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Many Developing Countries Have Unhealthy Dependence On Exporting Commodities

World Trade 

Open Eyes Opinion {source: UNCTAD}

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United Nations Conference on Trade and Development

 

MAGNITUDE OF COMMODITY DEPENDENCE AMONG DEVELOPING COUNTRIES REVEALED BY NEW UNCTAD GUIDE

Geneva,  April 2015 – The exact magnitude of the unhealthy dependence that the economies of many developing countries have on exporting commodities is not always well understood, but the latest edition of an UNCTAD statistical guide aims to fill this gap.

State of Commodity Dependence 2014 presents an up-to-date overview of the commodity dependence in developing countries in a friendly and easy-to-understand manner. A developing country is considered a Commodity Dependent Developing Country (CDDC) when its commodity export revenues contribute to more than 60 per cent of its total good export earnings.

The guide reveals, for example, that in 2012/13, two out of three of all developing countries were CDDCs with half of these in Africa. It also indicates that commodity dependence increased between 2009/10 and 2012/13, with half of developing countries having seen their dependence on commodities grow during this period.

Dependency on commodities is even more severe in the most vulnerable countries, such as the Least Developed Countries (LDCs) group. In 2012/13, 85 per cent of LDCs could be considered as CDDCs – and a deterioration in their situation can be observed compared to 2009/10.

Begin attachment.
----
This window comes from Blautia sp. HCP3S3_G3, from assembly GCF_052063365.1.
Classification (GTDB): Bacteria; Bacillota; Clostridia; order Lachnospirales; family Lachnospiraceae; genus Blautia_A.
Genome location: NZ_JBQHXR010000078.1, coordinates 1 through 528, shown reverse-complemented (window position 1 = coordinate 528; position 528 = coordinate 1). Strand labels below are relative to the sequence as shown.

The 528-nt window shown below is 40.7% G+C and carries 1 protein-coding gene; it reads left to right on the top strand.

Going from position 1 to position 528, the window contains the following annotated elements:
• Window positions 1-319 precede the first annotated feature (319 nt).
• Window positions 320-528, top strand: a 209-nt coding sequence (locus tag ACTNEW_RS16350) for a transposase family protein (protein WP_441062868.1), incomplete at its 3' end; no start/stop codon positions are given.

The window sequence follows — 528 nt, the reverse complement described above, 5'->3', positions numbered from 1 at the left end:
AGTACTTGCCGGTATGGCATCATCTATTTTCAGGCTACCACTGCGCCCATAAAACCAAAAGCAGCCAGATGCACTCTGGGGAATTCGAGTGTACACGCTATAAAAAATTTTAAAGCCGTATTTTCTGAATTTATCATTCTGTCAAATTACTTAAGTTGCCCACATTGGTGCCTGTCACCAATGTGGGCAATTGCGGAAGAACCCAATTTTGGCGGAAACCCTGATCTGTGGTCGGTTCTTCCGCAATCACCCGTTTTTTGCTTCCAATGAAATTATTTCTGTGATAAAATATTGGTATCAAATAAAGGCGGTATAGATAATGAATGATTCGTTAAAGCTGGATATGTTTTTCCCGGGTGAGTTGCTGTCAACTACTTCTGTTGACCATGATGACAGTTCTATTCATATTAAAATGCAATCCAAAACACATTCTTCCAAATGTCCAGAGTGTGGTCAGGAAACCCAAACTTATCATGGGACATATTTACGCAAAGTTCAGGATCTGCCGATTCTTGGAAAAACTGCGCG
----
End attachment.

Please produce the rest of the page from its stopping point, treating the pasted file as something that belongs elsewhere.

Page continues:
The data reveal that while developing countries rely heavily on commodities, their commodity exports are in addition highly concentrated and export revenues dependent on a handful of primary products. For instance, the top three commodities exported from any given country contributed for more than 60 per cent of merchandise exports in 90 per cent of the 45 CDDCs in Africa in 2012/13.

In this publication, readers will also find:

  • A global dependency map of the developing world for 2012/13 (see below)
  • A general overview of the developing regions through graphs of the main indicators in the report
  • Thirteen sub-regional chapters starting with a summary page displaying the performance of all individual countries in the sub-region for main indicators
  • A total of 135 individual developing country profiles with 30 indicators on export and import commodity dependence, but also on more general variables such as, for instance, agricultural area or population of each country.

The second edition of the State of Commodity Dependence, which can be accessed online, was launched in Geneva as part of UNCTAD’s Global Commodities Forum on 13–14 April 2015.

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Figure 1: Developing Country Dependency on Commodities, 2012-2013

Source: Special Unit on Commodities, UNCTAD, using data from UNCTADStat
Note: Commodity exports as a percentage of merchandise exports

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